That’s a mistake that happens in small companies everywhere when data is kept in files on desktops and shared drives. By deploying Adept, the Sussex team eliminates unnecessary rework and brings costs down.
Adept can speed up development and improve accuracy and accountability, too. Using the workflow engine within Adept, teams standardize and automate everything from engineering change notices (ECNs) to the bid process. “With ‘library cards’ in Adept, we can enter all the relevant information, and then the workflow basically moves the cards from person-to-person as they add information and approvals,” says Mathevan. In the case of ECNs, the software can take care of tracking and updating revisions, too.
Integrating CAD outsiders
“One reason we chose Adept was because it’s CAD agnostic to AutoCAD, Pro/E, and SolidWorks,” says Tim Kardish, President. “As we acquire companies, we have no idea what they’ll be working with.” Fortunately, the Synergis software can accommodate a multi-CAD environment, making the integration of new teams and their legacy data efficient. “With Adept, we can import their drawings, their files, their models, and link it all in one system.”
Helping new companies mature
Kardish says that he doesn’t assume that the companies we’re considering for acquisition currently work with sophisticated document control tools. But because Sussex has already deployed Adept, his team can quickly roll it out with these new companies as well, helping them operate more efficiently and add value right away.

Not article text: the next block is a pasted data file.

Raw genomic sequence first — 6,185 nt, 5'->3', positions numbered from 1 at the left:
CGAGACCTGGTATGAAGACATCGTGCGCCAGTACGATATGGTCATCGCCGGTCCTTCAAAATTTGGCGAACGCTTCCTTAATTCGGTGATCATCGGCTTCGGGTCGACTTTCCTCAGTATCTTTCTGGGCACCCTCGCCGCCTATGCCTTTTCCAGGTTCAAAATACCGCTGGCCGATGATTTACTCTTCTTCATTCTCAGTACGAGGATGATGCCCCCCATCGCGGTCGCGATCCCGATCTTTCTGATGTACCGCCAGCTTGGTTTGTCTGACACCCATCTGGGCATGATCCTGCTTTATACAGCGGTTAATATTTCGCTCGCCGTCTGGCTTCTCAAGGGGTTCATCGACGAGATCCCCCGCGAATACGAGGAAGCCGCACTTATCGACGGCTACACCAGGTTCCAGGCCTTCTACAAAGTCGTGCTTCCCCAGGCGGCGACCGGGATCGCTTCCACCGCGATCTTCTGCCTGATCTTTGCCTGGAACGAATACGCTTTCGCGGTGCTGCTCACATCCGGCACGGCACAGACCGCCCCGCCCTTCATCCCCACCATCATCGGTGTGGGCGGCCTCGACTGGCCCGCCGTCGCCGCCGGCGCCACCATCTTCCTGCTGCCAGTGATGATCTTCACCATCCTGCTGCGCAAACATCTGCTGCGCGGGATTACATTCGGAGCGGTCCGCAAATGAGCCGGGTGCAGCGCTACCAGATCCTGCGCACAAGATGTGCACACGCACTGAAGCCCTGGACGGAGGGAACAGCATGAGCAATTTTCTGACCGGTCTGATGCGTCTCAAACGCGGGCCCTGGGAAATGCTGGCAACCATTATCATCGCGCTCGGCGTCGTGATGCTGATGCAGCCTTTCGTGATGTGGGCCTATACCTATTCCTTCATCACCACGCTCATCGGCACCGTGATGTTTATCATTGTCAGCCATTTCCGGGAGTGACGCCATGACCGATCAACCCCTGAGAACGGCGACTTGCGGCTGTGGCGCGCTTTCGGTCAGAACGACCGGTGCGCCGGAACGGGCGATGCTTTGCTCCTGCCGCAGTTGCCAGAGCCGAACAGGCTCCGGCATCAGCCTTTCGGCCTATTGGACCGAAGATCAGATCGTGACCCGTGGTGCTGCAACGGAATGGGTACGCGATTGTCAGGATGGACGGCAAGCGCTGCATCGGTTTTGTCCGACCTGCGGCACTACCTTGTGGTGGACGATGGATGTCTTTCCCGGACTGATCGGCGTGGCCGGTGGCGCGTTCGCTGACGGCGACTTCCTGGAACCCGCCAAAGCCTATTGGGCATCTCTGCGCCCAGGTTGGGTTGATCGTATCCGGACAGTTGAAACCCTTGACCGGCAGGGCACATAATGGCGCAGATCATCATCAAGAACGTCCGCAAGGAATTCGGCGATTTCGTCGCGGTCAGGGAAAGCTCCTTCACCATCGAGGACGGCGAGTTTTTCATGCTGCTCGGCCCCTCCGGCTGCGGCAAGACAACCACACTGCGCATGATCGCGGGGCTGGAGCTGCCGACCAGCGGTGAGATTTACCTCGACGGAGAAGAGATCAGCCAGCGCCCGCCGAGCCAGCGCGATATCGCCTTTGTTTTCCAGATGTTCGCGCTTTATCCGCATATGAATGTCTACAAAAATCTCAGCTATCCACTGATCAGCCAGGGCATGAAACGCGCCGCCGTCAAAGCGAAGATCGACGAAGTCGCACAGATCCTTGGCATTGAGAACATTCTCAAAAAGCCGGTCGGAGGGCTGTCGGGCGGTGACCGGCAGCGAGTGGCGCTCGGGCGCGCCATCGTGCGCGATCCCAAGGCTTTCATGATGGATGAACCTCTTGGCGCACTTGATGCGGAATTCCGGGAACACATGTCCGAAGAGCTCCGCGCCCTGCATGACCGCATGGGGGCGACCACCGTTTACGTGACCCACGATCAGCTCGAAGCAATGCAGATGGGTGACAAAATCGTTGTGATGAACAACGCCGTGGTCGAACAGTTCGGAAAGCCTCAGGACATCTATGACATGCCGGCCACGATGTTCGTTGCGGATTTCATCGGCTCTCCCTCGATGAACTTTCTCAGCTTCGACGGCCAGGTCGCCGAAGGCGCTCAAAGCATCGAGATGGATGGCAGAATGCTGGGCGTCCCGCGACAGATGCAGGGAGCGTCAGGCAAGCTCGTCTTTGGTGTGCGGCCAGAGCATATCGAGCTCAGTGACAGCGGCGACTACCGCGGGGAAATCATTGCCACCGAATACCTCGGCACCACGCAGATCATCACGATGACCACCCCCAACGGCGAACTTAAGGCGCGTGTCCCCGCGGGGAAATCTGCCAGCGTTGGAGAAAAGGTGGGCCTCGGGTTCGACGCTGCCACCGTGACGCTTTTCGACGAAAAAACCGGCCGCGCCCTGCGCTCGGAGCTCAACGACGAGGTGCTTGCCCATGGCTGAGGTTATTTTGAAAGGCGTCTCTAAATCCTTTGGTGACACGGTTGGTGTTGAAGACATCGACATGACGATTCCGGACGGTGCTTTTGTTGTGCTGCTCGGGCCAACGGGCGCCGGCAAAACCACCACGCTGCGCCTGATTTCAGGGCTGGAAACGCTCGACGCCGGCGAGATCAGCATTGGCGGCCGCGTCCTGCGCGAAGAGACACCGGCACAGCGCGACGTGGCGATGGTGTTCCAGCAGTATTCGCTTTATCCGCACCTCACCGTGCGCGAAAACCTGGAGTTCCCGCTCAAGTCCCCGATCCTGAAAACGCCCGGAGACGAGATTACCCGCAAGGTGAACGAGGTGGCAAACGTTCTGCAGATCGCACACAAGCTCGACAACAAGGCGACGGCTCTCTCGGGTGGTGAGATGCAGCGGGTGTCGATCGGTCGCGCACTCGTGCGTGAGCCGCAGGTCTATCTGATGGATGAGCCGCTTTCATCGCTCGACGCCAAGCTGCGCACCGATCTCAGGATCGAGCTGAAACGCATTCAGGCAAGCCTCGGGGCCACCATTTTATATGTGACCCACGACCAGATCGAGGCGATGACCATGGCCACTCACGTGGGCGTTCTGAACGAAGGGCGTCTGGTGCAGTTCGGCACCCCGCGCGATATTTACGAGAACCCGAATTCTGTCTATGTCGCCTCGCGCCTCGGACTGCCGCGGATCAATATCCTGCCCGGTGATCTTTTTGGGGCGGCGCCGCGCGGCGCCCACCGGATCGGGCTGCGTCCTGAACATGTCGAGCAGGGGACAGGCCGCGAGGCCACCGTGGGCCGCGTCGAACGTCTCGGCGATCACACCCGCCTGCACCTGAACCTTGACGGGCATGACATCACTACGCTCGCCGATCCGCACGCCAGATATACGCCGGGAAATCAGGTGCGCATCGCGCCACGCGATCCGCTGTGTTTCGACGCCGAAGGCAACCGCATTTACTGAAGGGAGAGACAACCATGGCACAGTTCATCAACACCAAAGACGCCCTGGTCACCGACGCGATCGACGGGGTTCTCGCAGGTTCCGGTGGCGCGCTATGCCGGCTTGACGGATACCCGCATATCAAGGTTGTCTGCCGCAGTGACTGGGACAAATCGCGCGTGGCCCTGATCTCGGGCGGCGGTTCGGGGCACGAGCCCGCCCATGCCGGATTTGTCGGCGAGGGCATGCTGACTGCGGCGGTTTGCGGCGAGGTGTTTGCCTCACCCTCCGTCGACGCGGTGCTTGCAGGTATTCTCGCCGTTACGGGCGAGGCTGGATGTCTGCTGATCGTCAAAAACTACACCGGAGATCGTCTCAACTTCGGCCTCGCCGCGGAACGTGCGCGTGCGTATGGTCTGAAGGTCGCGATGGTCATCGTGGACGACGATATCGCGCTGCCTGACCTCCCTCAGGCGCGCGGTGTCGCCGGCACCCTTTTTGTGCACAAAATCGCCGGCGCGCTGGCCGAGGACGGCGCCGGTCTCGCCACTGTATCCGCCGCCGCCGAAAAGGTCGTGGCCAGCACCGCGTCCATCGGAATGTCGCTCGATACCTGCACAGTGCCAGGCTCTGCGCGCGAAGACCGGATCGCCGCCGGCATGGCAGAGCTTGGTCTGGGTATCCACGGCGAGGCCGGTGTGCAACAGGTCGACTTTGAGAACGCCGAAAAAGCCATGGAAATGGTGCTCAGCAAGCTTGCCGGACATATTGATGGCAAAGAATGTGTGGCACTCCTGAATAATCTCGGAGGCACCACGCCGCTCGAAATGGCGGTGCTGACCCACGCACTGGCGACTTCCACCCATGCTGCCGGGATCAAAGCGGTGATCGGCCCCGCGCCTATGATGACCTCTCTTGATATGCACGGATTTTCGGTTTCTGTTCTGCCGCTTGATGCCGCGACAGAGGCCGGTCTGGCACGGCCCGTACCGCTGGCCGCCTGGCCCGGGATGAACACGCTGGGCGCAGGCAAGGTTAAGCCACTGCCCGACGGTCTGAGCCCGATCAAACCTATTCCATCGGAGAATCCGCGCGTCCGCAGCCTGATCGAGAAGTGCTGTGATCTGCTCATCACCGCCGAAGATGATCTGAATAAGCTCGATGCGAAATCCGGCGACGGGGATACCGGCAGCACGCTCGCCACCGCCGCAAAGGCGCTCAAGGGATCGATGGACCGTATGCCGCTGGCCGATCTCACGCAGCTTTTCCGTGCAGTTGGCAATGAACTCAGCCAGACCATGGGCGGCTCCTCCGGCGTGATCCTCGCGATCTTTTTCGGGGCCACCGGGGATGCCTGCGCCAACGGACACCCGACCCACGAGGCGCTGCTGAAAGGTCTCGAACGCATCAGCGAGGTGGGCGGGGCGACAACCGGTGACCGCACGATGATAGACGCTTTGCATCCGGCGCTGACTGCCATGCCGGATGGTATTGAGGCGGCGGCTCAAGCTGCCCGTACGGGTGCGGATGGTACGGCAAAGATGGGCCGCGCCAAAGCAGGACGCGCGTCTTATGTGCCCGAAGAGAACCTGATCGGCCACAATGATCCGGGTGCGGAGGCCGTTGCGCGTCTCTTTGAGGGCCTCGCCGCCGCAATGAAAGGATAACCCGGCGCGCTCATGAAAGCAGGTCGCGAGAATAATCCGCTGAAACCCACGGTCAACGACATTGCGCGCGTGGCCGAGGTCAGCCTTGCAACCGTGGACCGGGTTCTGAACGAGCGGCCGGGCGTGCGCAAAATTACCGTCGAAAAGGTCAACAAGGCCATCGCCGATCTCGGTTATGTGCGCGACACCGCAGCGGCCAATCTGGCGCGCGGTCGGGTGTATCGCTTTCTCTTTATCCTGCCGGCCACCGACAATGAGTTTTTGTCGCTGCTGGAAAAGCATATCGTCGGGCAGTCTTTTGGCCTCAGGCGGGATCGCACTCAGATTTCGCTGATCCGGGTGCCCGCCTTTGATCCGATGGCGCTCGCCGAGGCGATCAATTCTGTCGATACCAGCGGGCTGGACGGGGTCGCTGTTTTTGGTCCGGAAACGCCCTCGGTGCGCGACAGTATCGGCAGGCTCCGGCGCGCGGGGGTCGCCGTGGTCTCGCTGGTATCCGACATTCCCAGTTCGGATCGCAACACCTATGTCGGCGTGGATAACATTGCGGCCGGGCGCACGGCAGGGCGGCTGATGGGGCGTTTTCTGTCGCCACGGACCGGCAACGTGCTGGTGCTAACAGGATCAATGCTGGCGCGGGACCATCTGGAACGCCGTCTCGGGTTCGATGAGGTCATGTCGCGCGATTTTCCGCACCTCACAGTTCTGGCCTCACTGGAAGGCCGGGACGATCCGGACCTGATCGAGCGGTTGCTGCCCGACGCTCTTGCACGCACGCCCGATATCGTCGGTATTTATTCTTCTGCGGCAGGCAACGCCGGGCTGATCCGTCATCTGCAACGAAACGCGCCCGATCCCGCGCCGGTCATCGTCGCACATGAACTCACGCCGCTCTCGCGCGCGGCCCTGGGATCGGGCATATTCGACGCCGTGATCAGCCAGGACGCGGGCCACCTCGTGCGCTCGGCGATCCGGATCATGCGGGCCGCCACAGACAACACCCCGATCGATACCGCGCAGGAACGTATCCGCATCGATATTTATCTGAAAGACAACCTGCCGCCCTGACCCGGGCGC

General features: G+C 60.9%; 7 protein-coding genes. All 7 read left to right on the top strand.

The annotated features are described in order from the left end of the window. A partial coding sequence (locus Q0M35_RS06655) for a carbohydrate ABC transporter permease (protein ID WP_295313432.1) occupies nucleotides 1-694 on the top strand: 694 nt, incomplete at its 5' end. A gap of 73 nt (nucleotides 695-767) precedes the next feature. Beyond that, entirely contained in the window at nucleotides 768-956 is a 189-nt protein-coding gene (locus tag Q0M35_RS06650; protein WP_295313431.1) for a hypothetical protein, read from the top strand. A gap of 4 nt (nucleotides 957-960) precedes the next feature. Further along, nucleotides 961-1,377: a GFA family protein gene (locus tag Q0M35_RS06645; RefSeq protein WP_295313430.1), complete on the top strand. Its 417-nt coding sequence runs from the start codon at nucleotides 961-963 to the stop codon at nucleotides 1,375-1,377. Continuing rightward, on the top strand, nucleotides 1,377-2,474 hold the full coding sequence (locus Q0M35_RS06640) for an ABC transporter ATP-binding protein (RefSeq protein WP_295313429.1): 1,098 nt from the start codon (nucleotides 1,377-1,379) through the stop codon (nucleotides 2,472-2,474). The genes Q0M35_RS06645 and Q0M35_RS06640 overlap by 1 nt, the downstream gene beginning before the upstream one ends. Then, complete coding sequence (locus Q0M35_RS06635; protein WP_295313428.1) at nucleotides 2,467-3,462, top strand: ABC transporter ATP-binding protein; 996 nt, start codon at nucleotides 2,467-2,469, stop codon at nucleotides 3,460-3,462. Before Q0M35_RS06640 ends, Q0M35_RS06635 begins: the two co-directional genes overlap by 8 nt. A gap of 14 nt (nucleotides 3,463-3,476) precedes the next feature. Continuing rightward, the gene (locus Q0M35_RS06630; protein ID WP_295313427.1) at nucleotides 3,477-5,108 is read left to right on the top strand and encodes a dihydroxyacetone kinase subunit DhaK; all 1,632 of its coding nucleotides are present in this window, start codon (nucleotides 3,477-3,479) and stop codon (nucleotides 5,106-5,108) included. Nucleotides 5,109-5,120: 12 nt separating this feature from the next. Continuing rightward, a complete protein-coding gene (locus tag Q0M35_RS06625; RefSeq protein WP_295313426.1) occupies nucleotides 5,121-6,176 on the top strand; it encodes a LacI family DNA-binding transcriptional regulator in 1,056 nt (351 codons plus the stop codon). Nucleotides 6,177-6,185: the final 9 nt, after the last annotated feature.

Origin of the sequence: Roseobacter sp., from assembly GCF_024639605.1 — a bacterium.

With the entire product data centralized, management at Sussex can start reliably mining the information as well. For example, the company performs much of its own manufacturing processes and outsources a few non-core secondary operations. With the information in Adept, Kardish says he can make better assessments of which new manufacturing technologies his team should invest in.
“If we wanted to acquire a micro stamper with progressive die or deep draw capabilities, it would be great if we knew that there were 80 prints over the past 12 months that could have benefited from the tool,” says Kardish. “That will help the company decide whether it should invest organically in the design and manufacturing, or even go buy a company because we’re regularly asked by our strategic accounts to expand Sussex Wire’s breadth of manufacturing capabilities. Without Adept, our process for integrating acquisitions would be loose.”
With Adept software for document control, Sussex has made a key move to become more nimble, consistent and responsive versus often larger, less process-driven manufacturers. Now, the team works smarter, more accurately, faster, and more productively. And best of all, it’s prepared itself for a promising future as strategic acquisitions are added to its portfolio of solutions.